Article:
|Posters eulogizing terrorist-children are a phenomenon|
right across the Palestinian Arab social media [February 2016 image]
the publicity-hungry organization vividly depicts the wide-ranging and routine participation of children in its jihadist media projects.Their analysis shows ISIS is
mobilizing children and youth at an increasing and unprecedented rate... [and] that the number of child and youth militants far exceeds current estimates...On a quick first reading, it's clear that the data-driven findings reported in the paper have the most serious of implications for three theatres of war: (1) Europe where ISIS and its close analogues are engaged in a highly successful mass penetration; (2) for us living within the reach of the Palestinian Authority and Hamas and their evil machinations; (3) everywhere else.
Our sense of foreboding derives from our conviction that when you set aside the theological hair-splitting that separates the various strands of today's Islamists [here's a simplified chart of the Syrian killing fields to illustrate the point], their approach to murdering innocent non-believers (a term defined heart-breakingly broadly by their various leaders) is essentially the same: Violence works. Extreme violence works better, the more blood the better and it matters not at all whether it's their blood, our blood or anyone else's. And those who do it, particularly those who die doing it, are placed at the very pinnacle of the heroism totem pole.
In plain terms, a death cult.
Some of the points made in the West Point ISIS paper - all of them applicable, we say, to the two Palestinian Arab regimes:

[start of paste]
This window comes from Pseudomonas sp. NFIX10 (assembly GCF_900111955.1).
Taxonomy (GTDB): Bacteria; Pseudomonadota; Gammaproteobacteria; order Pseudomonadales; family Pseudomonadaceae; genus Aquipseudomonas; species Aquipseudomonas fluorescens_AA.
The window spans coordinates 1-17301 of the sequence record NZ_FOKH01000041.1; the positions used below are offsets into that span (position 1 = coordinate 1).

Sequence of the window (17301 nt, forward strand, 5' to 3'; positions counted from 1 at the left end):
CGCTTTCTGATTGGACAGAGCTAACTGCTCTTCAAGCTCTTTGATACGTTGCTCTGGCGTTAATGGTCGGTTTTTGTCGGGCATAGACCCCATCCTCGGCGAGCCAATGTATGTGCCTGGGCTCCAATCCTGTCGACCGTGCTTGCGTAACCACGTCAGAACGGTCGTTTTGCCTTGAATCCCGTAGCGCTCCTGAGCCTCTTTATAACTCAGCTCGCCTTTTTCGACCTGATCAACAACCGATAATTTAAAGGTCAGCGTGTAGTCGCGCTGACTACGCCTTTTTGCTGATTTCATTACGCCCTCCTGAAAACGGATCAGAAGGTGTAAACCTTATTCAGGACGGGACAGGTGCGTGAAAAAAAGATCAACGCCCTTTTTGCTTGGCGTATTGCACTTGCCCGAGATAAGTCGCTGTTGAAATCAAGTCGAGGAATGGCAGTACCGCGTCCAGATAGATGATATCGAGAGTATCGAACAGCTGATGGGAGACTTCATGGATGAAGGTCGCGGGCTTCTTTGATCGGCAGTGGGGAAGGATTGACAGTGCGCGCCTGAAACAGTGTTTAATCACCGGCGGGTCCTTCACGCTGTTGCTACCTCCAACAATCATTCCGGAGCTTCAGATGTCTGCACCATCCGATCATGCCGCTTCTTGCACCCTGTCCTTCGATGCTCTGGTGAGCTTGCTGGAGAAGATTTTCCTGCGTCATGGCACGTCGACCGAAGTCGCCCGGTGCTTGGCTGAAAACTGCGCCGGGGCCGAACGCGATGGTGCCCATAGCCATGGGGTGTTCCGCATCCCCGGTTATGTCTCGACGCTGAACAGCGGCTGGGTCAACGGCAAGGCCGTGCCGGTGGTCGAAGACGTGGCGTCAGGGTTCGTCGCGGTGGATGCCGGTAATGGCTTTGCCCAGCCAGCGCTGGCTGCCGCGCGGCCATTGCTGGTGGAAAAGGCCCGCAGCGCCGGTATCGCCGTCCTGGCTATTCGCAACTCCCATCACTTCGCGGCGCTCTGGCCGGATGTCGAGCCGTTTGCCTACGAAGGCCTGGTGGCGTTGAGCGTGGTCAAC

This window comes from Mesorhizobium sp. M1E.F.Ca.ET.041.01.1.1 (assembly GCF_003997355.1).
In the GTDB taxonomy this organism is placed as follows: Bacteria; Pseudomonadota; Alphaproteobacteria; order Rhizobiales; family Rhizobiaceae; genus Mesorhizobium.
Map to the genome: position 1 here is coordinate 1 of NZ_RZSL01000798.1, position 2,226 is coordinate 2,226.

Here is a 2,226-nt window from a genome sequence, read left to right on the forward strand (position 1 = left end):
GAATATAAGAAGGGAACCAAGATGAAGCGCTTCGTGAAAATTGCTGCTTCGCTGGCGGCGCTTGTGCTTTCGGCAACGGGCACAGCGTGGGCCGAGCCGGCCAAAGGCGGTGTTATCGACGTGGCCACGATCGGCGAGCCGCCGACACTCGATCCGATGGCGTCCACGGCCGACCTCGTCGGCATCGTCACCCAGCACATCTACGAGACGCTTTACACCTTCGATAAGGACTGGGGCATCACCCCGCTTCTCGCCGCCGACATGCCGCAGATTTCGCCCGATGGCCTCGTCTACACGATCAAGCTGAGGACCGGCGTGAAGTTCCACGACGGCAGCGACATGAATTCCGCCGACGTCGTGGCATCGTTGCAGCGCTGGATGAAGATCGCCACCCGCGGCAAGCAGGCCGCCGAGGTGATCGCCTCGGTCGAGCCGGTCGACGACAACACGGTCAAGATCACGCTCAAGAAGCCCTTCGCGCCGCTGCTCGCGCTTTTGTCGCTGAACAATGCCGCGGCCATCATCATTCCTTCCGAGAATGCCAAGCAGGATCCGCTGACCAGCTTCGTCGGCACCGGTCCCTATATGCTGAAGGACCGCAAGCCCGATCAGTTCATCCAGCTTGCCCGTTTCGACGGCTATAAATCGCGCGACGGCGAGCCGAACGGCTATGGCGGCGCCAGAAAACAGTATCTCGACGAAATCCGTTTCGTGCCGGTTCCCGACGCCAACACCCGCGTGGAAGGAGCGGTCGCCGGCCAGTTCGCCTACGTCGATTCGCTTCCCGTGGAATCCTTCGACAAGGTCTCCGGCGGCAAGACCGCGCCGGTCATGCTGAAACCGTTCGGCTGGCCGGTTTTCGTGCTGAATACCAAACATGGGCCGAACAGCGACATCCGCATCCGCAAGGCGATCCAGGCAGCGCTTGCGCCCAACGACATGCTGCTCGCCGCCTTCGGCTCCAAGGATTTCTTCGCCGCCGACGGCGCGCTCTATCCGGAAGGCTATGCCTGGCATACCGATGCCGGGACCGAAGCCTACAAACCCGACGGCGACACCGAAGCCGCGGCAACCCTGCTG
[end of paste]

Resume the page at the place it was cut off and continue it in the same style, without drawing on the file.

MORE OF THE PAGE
- Unambiguously, ISIS' mobilization of children and youth for what it calls military purposes - we say it's terrorism - is accelerating.
- The rate of young people dying in human bomb operations (they call them suicide bombings, which we think is a misleading term) almost doubled between January 2015 and January 2016.
- Three times as many human bomb operations involving children occurred in January 2016 compared with January 2015.
- Such attacks "are becoming more tactically attractive. They represent an effective form of psychological warfare—to project strength, pierce defenses, and strike fear" into the hearts of their enemies.
- In other conflicts, "the use of child soldiers may represent a strategy of last resort, as a way to “rapidly replace battlefield losses,” or in specialized operations for which adults may be less effective. However, in the context of the Islamic State, children are used in much the same ways as their elders."
- "The use of children and youth has been normalized under the Islamic State’s rule. Instead of hailing them as young heroes, the Islamic State media team merely celebrates them as heroes."
- ISIS "bucks this trend [of keeping quiet about deploying children] brazenly by boasting about its young recruits, something that is indicative of the fact that it is using them differently than the child soldier norm. The data suggests that the Islamic State is not recruiting them to replace lost manpower— children and youth only constitute a small proportion of its battlefield losses overall—and they are not engaging in roles in which they have a comparative advantage over the adults. On the contrary, in most cases, children and youth are dying in the same circumstances as adults. Additionally, existing research argues that children and youth will be used more to attack civilian targets among whom they can blend in better."